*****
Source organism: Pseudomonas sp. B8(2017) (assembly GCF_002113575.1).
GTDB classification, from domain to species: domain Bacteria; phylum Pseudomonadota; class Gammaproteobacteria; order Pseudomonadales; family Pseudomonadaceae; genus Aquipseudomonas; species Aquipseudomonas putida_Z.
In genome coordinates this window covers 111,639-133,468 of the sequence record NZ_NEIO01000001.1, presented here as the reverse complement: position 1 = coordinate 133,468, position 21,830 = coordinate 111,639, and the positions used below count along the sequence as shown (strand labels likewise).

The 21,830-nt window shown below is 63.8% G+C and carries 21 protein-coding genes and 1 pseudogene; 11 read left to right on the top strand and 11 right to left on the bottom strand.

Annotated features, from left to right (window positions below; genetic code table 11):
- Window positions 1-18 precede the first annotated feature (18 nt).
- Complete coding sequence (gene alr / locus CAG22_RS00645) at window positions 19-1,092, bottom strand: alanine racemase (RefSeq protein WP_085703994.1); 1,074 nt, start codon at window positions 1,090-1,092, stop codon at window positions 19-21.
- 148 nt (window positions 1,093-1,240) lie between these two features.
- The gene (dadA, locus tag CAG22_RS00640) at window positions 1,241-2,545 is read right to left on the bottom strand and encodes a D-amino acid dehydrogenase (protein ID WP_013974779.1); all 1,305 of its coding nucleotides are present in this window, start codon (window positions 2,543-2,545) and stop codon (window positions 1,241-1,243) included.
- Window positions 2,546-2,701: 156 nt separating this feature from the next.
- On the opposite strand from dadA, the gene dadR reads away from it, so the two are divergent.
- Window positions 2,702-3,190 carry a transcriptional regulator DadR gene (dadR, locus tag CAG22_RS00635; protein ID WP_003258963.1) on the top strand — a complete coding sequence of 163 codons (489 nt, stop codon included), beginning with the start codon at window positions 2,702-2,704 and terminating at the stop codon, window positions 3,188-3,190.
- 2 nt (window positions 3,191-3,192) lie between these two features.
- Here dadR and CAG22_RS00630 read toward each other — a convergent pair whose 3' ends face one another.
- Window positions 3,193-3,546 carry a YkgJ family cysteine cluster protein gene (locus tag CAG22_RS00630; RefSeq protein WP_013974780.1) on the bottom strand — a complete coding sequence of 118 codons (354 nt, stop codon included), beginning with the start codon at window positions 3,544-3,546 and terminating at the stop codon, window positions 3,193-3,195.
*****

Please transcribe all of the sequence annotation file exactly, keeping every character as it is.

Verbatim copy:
Source organism: Pseudomonas sp. B8(2017) (assembly GCF_002113575.1).
GTDB classification, from domain to species: domain Bacteria; phylum Pseudomonadota; class Gammaproteobacteria; order Pseudomonadales; family Pseudomonadaceae; genus Aquipseudomonas; species Aquipseudomonas putida_Z.
In genome coordinates this window covers 111,639-133,468 of the sequence record NZ_NEIO01000001.1, presented here as the reverse complement: position 1 = coordinate 133,468, position 21,830 = coordinate 111,639, and the positions used below count along the sequence as shown (strand labels likewise).

The 21,830-nt window shown below is 63.8% G+C and carries 21 protein-coding genes and 1 pseudogene; 11 read left to right on the top strand and 11 right to left on the bottom strand.

Annotated features, from left to right (window positions below; genetic code table 11):
- Window positions 1-18 precede the first annotated feature (18 nt).
- Complete coding sequence (gene alr / locus CAG22_RS00645) at window positions 19-1,092, bottom strand: alanine racemase (RefSeq protein WP_085703994.1); 1,074 nt, start codon at window positions 1,090-1,092, stop codon at window positions 19-21.
- 148 nt (window positions 1,093-1,240) lie between these two features.
- The gene (dadA, locus tag CAG22_RS00640) at window positions 1,241-2,545 is read right to left on the bottom strand and encodes a D-amino acid dehydrogenase (protein ID WP_013974779.1); all 1,305 of its coding nucleotides are present in this window, start codon (window positions 2,543-2,545) and stop codon (window positions 1,241-1,243) included.
- Window positions 2,546-2,701: 156 nt separating this feature from the next.
- On the opposite strand from dadA, the gene dadR reads away from it, so the two are divergent.
- Window positions 2,702-3,190 carry a transcriptional regulator DadR gene (dadR, locus tag CAG22_RS00635; protein ID WP_003258963.1) on the top strand — a complete coding sequence of 163 codons (489 nt, stop codon included), beginning with the start codon at window positions 2,702-2,704 and terminating at the stop codon, window positions 3,188-3,190.
- 2 nt (window positions 3,191-3,192) lie between these two features.
- Here dadR and CAG22_RS00630 read toward each other — a convergent pair whose 3' ends face one another.
- Window positions 3,193-3,546 carry a YkgJ family cysteine cluster protein gene (locus tag CAG22_RS00630; RefSeq protein WP_013974780.1) on the bottom strand — a complete coding sequence of 118 codons (354 nt, stop codon included), beginning with the start codon at window positions 3,544-3,546 and terminating at the stop codon, window positions 3,193-3,195.